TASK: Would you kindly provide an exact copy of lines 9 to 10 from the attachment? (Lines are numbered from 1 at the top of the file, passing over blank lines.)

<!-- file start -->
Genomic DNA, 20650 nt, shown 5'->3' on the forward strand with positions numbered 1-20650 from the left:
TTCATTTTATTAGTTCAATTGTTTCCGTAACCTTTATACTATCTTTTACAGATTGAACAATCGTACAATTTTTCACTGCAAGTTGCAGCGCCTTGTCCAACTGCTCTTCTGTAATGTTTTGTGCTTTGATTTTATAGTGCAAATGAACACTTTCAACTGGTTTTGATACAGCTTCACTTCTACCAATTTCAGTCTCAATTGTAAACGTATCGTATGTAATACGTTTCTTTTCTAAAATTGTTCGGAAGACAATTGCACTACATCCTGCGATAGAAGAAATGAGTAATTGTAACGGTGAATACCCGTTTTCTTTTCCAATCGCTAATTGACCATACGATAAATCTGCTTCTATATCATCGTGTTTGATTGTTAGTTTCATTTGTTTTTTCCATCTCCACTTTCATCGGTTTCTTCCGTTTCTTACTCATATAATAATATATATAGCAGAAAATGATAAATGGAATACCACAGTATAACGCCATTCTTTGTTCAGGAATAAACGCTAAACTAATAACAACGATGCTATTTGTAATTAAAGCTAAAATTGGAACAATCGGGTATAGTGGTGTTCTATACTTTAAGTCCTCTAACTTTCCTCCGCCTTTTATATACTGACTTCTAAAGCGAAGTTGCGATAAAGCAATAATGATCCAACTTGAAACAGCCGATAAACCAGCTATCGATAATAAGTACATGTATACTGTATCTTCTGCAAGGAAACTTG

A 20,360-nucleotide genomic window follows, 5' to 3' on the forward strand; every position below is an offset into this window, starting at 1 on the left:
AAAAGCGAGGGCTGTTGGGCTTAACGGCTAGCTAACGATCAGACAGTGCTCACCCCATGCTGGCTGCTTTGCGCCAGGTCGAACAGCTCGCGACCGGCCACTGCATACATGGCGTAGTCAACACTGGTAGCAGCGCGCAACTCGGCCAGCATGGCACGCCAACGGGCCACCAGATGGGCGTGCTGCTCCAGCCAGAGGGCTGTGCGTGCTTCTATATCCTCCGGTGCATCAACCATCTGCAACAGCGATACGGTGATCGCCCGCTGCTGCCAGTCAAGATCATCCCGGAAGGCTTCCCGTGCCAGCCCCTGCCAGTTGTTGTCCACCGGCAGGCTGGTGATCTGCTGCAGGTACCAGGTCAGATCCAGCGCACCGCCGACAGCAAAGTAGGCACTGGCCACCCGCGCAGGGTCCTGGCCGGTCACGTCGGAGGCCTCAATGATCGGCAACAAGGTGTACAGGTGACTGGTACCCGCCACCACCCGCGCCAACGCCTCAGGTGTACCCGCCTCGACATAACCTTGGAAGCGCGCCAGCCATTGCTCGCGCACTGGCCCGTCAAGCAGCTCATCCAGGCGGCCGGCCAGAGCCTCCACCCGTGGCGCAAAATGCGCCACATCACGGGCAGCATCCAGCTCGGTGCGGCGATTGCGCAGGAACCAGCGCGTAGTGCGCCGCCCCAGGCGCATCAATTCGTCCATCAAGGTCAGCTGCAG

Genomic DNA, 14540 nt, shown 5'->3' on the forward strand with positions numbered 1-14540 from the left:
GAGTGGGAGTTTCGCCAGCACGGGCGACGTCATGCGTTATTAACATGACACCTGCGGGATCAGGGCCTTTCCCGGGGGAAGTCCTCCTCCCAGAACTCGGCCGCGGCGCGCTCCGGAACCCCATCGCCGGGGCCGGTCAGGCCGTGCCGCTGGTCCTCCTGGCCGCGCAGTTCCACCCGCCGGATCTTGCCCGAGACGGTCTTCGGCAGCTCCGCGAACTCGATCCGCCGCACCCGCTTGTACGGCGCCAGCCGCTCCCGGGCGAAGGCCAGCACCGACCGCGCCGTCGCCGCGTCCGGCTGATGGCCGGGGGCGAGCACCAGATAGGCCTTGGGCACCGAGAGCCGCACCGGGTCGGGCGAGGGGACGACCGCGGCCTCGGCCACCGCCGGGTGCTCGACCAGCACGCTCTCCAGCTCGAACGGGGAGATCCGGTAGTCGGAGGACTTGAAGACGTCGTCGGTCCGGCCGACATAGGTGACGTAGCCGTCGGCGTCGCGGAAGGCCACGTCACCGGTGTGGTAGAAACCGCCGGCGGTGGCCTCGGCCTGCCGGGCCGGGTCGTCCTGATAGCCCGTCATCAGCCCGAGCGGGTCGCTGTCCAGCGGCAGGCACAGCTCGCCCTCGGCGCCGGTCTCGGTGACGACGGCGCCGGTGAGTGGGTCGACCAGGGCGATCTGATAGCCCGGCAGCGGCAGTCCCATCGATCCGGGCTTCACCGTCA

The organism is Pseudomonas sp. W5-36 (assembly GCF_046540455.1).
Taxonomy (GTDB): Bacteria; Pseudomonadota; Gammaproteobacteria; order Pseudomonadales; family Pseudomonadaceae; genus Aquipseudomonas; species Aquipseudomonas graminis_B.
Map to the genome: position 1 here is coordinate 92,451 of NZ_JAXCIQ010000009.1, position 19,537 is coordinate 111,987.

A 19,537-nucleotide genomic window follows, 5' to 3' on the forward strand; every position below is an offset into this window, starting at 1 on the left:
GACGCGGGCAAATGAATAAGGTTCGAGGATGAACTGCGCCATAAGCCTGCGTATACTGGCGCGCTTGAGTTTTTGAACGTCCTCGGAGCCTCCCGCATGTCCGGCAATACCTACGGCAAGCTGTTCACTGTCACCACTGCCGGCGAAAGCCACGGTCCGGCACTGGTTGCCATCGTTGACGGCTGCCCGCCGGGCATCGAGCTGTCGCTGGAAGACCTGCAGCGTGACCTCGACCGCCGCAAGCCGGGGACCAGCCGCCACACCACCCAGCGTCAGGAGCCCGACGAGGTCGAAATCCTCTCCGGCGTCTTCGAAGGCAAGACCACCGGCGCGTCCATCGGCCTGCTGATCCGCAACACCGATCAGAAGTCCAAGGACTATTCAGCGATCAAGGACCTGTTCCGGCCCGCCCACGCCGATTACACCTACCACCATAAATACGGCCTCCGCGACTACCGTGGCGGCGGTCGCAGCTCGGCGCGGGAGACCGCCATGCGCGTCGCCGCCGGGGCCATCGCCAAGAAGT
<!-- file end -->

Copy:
Map to the genome: position 1 here is coordinate 92,451 of NZ_JAXCIQ010000009.1, position 19,537 is coordinate 111,987.

A 19,537-nucleotide genomic window follows, 5' to 3' on the forward strand; every position below is an offset into this window, starting at 1 on the left: